The competition between China and the US is now intensifying, and the Ukraine crisis has profoundly transformed the EU's geopolitical understanding.
The bloc has increased its security dependence on the US, with security considerations now dominating its economic strategy. These factors have determined the EU's overall framework for China relations, which is based on de-risking. Its policy proposals are being gradually implemented in some areas. Going forward, the EU is expected to continue refining and expanding the content and scope of de-risking, shaping it as the main axis of its future China policy. However, in the medium to long term, the trajectory of the EU's de-risking drive toward China remains uncertain, and its comprehensive implementation may prove challenging.
First, there are still differences within the EU on how to put in place the de-risking drive, and the bloc has not formed a complete consensus. Member states have varying interests, and there are differences in how they prioritize issues related to China, such as economic interdependence, soft power, political ideologies and values.
Second, the EU business community is generally concerned that de-risking may harm its interests in China and it is tending to continue strengthening cooperation with China. The business community believes that restricting economic and trade relations with China under the guise of de-risking goes against market principles, causing significant disruption and hindrance to normal business operations. EU businesses, especially those with significant investments in China, are concerned that de-risking will give rise to trade protectionism toward China. It could lead to substantial losses and mean they miss out on opportunities in the Chinese market, which would be detrimental to their long-term development.
Third, the attitudes of EU citizens toward de-risking vary, with the majority of the population unwilling to engage in the de-risking drive toward China. Due to differences in economic ties, trade structures and perceptions of China, EU citizens have divergent opinions on de-risking. A report released by the European Council on Foreign Relations in June showed that the majority of EU citizens do not see China as a challenge or a threat to EU interests. In many aspects, they support French President Emmanuel Macron's strategy of engagement with China rather than the tough stance advocated by EU Commission President von der Leyen. There is also less support for US policy, which emphasizes ideological confrontation with China. Forty-three percent of respondents consider China a necessary partner for the EU, and only 22 percent of EU citizens believe that the risks of China-EU economic and trade relations outweigh the benefits.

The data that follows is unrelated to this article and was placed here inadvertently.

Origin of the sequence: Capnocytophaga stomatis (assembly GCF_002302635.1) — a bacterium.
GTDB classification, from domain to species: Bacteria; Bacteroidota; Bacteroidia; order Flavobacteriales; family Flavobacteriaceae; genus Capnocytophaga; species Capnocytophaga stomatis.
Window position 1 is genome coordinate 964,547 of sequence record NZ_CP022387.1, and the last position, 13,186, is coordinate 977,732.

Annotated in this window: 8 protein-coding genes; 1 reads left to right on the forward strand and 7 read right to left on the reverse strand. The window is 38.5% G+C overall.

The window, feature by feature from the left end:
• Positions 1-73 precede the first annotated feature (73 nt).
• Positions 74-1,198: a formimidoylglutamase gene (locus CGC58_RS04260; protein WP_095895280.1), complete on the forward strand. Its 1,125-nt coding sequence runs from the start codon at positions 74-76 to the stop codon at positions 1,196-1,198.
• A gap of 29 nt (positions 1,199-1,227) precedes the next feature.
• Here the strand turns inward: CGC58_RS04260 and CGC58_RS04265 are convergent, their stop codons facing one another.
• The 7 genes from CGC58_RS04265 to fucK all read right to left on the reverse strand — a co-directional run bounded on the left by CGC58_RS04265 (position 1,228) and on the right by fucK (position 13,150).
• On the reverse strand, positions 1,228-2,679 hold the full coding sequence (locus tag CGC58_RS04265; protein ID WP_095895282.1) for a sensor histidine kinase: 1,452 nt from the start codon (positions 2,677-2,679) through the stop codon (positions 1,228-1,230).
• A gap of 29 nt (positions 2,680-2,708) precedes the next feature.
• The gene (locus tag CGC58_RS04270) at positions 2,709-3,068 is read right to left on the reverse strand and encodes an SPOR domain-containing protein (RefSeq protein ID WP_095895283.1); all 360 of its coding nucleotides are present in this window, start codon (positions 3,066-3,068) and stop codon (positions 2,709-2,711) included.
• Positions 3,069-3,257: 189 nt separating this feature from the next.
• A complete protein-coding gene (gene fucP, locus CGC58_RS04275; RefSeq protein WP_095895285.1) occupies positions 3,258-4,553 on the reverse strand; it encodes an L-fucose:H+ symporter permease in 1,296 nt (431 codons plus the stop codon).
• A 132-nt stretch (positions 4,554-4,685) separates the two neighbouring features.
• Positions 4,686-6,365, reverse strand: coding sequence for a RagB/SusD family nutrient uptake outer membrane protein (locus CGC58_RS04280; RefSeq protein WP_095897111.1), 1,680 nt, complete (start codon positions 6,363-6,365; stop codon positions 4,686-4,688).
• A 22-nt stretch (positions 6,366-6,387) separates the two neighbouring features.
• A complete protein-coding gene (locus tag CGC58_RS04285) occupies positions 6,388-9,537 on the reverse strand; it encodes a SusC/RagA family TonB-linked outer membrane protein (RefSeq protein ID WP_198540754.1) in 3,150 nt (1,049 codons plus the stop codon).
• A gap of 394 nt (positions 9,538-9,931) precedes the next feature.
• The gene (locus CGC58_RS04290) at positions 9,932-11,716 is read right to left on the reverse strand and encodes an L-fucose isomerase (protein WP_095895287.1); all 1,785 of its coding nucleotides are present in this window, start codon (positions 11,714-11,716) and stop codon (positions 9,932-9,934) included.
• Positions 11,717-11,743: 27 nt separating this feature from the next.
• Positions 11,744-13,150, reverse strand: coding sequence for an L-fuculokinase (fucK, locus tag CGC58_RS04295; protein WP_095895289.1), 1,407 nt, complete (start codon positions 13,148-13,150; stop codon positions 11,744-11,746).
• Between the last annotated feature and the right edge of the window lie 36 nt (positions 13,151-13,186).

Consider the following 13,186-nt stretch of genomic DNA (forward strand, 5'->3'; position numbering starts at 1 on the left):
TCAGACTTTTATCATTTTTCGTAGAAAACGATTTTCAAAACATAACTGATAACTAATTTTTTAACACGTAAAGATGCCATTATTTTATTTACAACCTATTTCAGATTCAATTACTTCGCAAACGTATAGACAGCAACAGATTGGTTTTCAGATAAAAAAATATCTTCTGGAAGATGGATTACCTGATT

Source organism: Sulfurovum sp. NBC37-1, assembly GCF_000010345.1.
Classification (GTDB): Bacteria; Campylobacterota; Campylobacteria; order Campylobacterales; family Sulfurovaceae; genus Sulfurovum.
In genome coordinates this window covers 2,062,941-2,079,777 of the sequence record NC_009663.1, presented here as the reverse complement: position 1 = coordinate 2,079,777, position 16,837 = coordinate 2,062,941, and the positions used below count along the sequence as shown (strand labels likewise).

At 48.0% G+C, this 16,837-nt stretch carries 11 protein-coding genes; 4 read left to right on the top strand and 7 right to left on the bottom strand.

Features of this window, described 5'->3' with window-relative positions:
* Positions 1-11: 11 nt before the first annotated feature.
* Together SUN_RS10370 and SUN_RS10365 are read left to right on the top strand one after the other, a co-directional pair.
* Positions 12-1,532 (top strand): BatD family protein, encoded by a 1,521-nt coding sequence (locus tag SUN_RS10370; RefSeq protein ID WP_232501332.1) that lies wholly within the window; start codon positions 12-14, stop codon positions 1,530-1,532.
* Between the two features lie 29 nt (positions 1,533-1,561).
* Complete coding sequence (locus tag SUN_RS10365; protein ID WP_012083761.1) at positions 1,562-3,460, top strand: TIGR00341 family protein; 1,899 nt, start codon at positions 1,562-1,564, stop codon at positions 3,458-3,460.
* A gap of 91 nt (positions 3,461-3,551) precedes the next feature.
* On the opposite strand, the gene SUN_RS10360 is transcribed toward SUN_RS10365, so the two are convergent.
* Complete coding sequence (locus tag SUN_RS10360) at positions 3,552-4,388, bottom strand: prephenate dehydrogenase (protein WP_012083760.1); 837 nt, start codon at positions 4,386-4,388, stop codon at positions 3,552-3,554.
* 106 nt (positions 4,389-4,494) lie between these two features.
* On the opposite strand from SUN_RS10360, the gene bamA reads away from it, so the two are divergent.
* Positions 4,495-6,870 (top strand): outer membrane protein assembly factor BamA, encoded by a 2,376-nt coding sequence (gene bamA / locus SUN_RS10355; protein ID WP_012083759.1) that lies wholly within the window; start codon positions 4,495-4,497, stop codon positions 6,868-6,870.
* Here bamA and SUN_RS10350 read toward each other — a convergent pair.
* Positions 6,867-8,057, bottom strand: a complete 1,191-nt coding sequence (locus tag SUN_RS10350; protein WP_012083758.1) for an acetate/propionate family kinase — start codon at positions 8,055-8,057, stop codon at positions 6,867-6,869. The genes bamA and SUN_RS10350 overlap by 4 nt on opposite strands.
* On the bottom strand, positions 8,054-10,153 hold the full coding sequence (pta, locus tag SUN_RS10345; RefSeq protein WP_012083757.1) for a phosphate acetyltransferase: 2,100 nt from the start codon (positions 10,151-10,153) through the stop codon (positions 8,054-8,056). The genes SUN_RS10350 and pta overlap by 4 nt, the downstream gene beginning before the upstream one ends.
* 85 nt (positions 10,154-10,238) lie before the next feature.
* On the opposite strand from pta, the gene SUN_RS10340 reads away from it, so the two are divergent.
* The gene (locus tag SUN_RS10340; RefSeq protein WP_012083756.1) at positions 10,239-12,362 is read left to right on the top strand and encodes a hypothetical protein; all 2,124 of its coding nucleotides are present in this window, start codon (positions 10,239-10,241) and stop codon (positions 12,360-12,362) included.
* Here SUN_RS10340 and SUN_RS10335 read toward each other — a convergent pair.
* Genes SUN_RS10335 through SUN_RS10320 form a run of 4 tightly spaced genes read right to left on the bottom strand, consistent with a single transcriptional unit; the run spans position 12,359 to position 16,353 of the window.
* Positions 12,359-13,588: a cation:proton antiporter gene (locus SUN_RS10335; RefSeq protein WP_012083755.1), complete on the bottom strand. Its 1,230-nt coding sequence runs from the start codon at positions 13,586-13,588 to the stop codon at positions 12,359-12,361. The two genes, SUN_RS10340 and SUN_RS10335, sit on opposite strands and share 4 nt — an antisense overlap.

The long-term pattern of mutual interests between China and the EU in various fields suggests that the risks caused by de-risking will be much greater than the so-called risks it aims to mitigate. Regardless of how international circumstances change, China's determination to pursue high-level openness and share development opportunities with the world will remain unchanged. China-EU economic and trade cooperation has strong resilience, and China and the EU should strengthen dialogue and cooperation to inject positive energy into maintaining an open world economy and multilateralism going forward. The healthy development of China-EU relations will contribute to the prosperity, stability, and progress of the world, making positive contributions to global peace and human progress.
Gu Su is a lecturer of the School of German Studies at Beijing Foreign Studies University. Xiong Wei is a professor with the Department of Diplomacy at China Foreign Affairs University. The authors contributed this article to China Watch, a think tank powered by China Daily.
The views do not necessarily reflect those of China Daily.